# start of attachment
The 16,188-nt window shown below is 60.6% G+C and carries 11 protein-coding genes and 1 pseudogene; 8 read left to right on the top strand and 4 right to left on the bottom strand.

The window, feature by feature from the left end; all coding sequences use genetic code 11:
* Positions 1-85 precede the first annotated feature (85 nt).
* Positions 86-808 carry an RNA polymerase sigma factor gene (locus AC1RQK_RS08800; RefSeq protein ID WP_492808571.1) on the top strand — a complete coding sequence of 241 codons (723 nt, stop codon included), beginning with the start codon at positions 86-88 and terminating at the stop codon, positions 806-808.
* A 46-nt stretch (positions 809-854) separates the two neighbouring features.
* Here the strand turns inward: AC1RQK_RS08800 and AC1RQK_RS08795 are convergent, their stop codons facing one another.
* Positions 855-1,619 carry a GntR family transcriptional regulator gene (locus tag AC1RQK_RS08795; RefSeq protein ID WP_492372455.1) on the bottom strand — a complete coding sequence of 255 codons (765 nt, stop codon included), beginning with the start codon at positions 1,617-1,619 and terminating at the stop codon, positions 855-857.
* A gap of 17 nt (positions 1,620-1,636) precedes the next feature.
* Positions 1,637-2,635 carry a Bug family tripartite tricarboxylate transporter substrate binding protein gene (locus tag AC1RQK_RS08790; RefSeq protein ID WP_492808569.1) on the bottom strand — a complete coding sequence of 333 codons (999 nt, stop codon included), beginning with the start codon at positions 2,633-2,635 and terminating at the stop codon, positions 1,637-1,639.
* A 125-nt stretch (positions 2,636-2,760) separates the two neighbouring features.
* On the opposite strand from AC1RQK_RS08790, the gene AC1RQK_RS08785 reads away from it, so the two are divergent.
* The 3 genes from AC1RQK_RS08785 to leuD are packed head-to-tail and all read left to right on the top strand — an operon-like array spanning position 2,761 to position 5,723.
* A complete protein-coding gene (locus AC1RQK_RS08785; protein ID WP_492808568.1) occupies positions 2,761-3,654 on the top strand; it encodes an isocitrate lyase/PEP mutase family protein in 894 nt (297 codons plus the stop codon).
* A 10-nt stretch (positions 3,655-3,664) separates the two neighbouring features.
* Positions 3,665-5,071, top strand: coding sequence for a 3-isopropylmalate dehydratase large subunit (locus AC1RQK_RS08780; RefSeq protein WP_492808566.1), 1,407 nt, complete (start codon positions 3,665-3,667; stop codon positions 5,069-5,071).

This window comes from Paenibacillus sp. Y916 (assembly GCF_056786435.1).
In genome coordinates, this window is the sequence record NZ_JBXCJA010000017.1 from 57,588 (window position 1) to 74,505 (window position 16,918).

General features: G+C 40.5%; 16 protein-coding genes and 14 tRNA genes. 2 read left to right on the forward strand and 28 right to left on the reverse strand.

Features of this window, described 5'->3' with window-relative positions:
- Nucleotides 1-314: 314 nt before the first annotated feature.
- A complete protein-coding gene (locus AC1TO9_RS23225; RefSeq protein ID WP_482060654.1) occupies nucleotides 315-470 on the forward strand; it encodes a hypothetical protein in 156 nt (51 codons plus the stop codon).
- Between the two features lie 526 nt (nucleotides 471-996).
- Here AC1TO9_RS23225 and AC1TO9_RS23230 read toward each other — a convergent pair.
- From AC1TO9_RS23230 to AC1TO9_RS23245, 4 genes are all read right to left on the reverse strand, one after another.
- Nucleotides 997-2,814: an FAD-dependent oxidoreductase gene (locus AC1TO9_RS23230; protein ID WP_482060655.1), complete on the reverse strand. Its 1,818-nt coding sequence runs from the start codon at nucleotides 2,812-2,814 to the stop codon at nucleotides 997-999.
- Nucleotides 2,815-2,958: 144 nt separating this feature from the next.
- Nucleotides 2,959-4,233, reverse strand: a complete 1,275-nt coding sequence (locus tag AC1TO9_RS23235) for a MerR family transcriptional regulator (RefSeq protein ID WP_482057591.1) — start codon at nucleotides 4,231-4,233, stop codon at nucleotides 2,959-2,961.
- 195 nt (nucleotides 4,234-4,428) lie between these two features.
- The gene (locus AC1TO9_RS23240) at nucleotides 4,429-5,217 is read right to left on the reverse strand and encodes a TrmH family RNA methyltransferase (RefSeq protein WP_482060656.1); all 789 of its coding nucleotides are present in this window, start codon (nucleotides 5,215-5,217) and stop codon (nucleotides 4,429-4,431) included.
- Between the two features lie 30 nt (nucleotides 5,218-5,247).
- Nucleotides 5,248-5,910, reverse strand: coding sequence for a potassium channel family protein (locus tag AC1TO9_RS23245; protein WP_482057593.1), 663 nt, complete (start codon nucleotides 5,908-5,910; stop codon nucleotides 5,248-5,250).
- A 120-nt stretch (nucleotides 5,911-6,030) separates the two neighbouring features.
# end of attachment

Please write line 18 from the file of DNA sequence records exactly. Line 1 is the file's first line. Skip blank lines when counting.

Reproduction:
General features: G+C 40.5%; 16 protein-coding genes and 14 tRNA genes. 2 read left to right on the forward strand and 28 right to left on the reverse strand.